How To Stock A Mexican Pantry – 16 Essential Mexican Ingredients
To cook real Mexican you need the correct Mexican ingredients, and we’re here to help. Mexican cuisine must be one of the world’s most popular types of food, but potentially one of the most misunderstood too. More often than not, the mention of Mexican food offers up all forms of yellow cheese, fajitas and nachos, which are all Tex-Mex variations and not actually traditional Mexican. There are a few select restaurants outside of Mexico cooking authentic Mexican cuisine, but we think one of the greatest ways to learn more about a nation’s food is to roll up your sleeves and cook it yourself.
Once you’ve found a good resource to use (we love Lesley Tellez’s Eat Mexico), you’ll need to stock your pantry with authentic Mexican ingredients. It’s worth noting that Mexico is a vast country, with cooking that varies from region to region. But, if you’re into making something that’s more traditional, then these are a few of our favourite non-negotiable Mexican ingredients to pick up before you even contemplate picking up your knife.
Basic Mexican ingredients
Avocados are the ubiquitous Mexican ingredient for a reason – they grow abundantly there and feature heavily in Mexico’s cuisine. If you’re one of the lucky people who has an avocado tree in their garden, you can cook with the leaves too. Simply pop them into stews or even the base of a black bean dip and marvel at the delicate anise flavour they add.
Coriander and Cumin
As essential and as common as avos are, the same can be said of coriander, which adds herby acidity to dishes. Cumin is another very obvious ingredient, most likely because nothing can actually replace the flavour of cumin. Its toastiness really shines in any dish it’s added to, and you’re loco if you attempt to omit it from your pantry.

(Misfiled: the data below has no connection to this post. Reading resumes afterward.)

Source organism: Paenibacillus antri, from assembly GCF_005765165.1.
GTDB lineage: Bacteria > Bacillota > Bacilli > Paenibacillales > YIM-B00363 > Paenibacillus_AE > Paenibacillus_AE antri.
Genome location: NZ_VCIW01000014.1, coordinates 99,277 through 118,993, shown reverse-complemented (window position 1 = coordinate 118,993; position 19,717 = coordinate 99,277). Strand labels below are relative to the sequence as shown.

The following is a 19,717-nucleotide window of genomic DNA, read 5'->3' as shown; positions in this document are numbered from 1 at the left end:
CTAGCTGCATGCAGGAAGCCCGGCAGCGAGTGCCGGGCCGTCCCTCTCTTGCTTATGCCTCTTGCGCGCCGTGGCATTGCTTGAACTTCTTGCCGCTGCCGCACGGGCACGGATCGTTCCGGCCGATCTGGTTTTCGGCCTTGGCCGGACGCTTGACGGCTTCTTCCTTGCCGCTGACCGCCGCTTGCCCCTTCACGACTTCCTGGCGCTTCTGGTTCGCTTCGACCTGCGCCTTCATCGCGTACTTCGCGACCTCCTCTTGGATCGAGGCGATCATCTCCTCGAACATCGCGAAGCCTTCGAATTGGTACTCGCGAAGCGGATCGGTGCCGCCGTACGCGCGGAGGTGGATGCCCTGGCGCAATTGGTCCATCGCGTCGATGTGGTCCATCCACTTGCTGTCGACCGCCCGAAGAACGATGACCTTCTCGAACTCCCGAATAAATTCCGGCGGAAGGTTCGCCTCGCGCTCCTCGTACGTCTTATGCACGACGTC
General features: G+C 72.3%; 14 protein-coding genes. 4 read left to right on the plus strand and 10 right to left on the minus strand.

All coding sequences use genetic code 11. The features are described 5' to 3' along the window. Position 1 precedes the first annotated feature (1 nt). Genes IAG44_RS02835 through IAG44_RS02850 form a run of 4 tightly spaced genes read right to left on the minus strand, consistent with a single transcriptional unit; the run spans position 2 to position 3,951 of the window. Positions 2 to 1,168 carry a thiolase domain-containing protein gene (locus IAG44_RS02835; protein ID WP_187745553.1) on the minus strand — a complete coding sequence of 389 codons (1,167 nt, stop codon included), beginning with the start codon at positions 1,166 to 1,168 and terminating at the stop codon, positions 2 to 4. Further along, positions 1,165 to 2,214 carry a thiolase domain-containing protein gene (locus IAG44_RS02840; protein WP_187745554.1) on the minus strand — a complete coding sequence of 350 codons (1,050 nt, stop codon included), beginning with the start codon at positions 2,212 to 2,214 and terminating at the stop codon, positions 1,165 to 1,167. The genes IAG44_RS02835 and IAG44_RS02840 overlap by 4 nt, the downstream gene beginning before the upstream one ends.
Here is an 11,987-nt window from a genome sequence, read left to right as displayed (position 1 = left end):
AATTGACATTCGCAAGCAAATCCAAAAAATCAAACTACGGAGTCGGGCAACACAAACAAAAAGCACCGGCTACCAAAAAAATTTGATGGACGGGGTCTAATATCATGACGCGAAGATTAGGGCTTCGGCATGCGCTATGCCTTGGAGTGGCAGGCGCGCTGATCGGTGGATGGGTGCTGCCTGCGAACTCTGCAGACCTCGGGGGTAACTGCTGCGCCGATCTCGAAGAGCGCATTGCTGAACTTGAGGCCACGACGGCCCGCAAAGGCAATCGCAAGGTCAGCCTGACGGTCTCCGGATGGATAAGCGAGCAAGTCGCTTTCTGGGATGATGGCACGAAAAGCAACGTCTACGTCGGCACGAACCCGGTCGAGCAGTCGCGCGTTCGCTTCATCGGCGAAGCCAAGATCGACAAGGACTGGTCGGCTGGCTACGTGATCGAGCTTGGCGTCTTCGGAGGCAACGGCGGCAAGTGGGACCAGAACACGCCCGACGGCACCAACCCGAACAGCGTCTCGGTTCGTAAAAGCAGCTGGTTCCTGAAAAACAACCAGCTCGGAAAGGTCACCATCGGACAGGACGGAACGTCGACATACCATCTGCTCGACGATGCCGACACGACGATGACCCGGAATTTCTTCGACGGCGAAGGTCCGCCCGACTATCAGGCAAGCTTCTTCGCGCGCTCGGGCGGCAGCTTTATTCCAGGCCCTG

Limes are probably one of the most important ingredients in a Mexican kitchen. There’s even a saying that in Mexico they put lime juice on limes, which tells you just how much they love limes. If you’re ever in need of a kick of acid, lime is your go-to. You’ll want to make sure you’ve stocked up – they’re essential.
Lastly, tortillas – either corn or flour, are obvious choices when stocking your pantry. Which one to go for? Well, corn tortillas are the most common in central and southern Mexico, whereas flour tortillas feature more in the northern regions. Tortillas, especially the corn variety, make most dishes a complete meal in Mexico. Food is served alongside them, in them, on top of them, as a dip for them. There’s pretty much nothing you can’t do with a tortilla.
It is generally believed that corn tortillas are slightly more authentic due to corn growing so abundantly in Mexico. The first maize plants were recorded about 10 000 years ago and it has been grown in the country ever since. It’s getting easier to find good corn tortillas, which are often sold fresh with a short shelf life. Either order online from Azteca or get from Santa Annas. Good tortillas are the one Mexican ingredient you really need to nail, so buy the good stuff.
It goes without saying that chillies are commonplace in Mexican kitchens and that Mexican food as a whole is delicately balanced between spiciness, acidity and smoke. There are numerous varieties of chillies used in Mexican cuisine, so we’re going to list our favourites which you can get hold of in South Africa.
Chipotles, smoked jalapeños, are probably the most well known and for good reason, as they add a rich smokiness along with their heat. They come either in dried form or en adobo, which means they’re submerged in a tangy tomato-ey sauce. They’re truly tasty, and can add a massive depth of flavour to anything – throw them into your moles, braises, soups, even your mayo – and you’ll soon be addicted to its heat.
Guajillos, often sold dried, will add a delicious crisp almost bitter, flavour to your cooking, so stock up and use them blended into rubs, added to salsas and of course, any stew you’re cooking that needs a fiery kick.
Anchos chillies, while not that spicy as they’re dried poblanos, add a rich fruity nature to your food, in the way a date or a fig would. Arbol, by comparison, is exceptionally spicy so proceed with caution. These are the chillies that will make your nose run and your eyes water if you aren’t careful, but they will add a freshness to your dishes (especially salsas!). Definately a Mexican ingredient you want if you like your food spicy!
Herbs and Spices